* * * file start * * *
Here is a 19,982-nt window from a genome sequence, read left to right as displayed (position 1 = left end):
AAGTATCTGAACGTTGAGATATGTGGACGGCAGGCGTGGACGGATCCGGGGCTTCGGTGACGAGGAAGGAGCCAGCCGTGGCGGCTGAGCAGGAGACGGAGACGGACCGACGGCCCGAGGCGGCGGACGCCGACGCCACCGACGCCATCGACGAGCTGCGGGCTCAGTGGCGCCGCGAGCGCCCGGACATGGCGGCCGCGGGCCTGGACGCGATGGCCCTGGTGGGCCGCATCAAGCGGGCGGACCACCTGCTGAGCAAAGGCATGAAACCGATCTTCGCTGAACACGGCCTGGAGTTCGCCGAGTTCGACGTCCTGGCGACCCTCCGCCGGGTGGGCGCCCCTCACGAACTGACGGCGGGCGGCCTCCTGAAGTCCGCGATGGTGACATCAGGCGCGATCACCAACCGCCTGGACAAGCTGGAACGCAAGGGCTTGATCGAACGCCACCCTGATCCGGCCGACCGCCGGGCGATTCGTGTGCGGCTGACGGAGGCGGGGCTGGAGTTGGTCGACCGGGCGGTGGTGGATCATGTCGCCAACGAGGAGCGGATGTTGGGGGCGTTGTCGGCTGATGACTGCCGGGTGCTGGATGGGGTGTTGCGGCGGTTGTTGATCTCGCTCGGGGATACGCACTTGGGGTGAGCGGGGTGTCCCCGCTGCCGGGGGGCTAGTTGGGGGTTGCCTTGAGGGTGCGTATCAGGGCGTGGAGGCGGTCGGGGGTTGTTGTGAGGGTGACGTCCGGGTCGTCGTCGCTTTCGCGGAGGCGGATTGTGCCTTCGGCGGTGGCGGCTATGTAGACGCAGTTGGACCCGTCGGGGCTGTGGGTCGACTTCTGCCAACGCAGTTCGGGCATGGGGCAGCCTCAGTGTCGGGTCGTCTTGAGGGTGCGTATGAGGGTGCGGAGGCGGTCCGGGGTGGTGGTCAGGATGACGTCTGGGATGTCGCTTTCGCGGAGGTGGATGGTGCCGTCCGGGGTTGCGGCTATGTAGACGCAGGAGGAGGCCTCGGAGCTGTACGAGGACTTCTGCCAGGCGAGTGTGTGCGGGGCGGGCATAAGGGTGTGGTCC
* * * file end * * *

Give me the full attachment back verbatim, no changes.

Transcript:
Here is a 19,982-nt window from a genome sequence, read left to right as displayed (position 1 = left end):
AAGTATCTGAACGTTGAGATATGTGGACGGCAGGCGTGGACGGATCCGGGGCTTCGGTGACGAGGAAGGAGCCAGCCGTGGCGGCTGAGCAGGAGACGGAGACGGACCGACGGCCCGAGGCGGCGGACGCCGACGCCACCGACGCCATCGACGAGCTGCGGGCTCAGTGGCGCCGCGAGCGCCCGGACATGGCGGCCGCGGGCCTGGACGCGATGGCCCTGGTGGGCCGCATCAAGCGGGCGGACCACCTGCTGAGCAAAGGCATGAAACCGATCTTCGCTGAACACGGCCTGGAGTTCGCCGAGTTCGACGTCCTGGCGACCCTCCGCCGGGTGGGCGCCCCTCACGAACTGACGGCGGGCGGCCTCCTGAAGTCCGCGATGGTGACATCAGGCGCGATCACCAACCGCCTGGACAAGCTGGAACGCAAGGGCTTGATCGAACGCCACCCTGATCCGGCCGACCGCCGGGCGATTCGTGTGCGGCTGACGGAGGCGGGGCTGGAGTTGGTCGACCGGGCGGTGGTGGATCATGTCGCCAACGAGGAGCGGATGTTGGGGGCGTTGTCGGCTGATGACTGCCGGGTGCTGGATGGGGTGTTGCGGCGGTTGTTGATCTCGCTCGGGGATACGCACTTGGGGTGAGCGGGGTGTCCCCGCTGCCGGGGGGCTAGTTGGGGGTTGCCTTGAGGGTGCGTATCAGGGCGTGGAGGCGGTCGGGGGTTGTTGTGAGGGTGACGTCCGGGTCGTCGTCGCTTTCGCGGAGGCGGATTGTGCCTTCGGCGGTGGCGGCTATGTAGACGCAGTTGGACCCGTCGGGGCTGTGGGTCGACTTCTGCCAACGCAGTTCGGGCATGGGGCAGCCTCAGTGTCGGGTCGTCTTGAGGGTGCGTATGAGGGTGCGGAGGCGGTCCGGGGTGGTGGTCAGGATGACGTCTGGGATGTCGCTTTCGCGGAGGTGGATGGTGCCGTCCGGGGTTGCGGCTATGTAGACGCAGGAGGAGGCCTCGGAGCTGTACGAGGACTTCTGCCAGGCGAGTGTGTGCGGGGCGGGCATAAGGGTGTGGTCC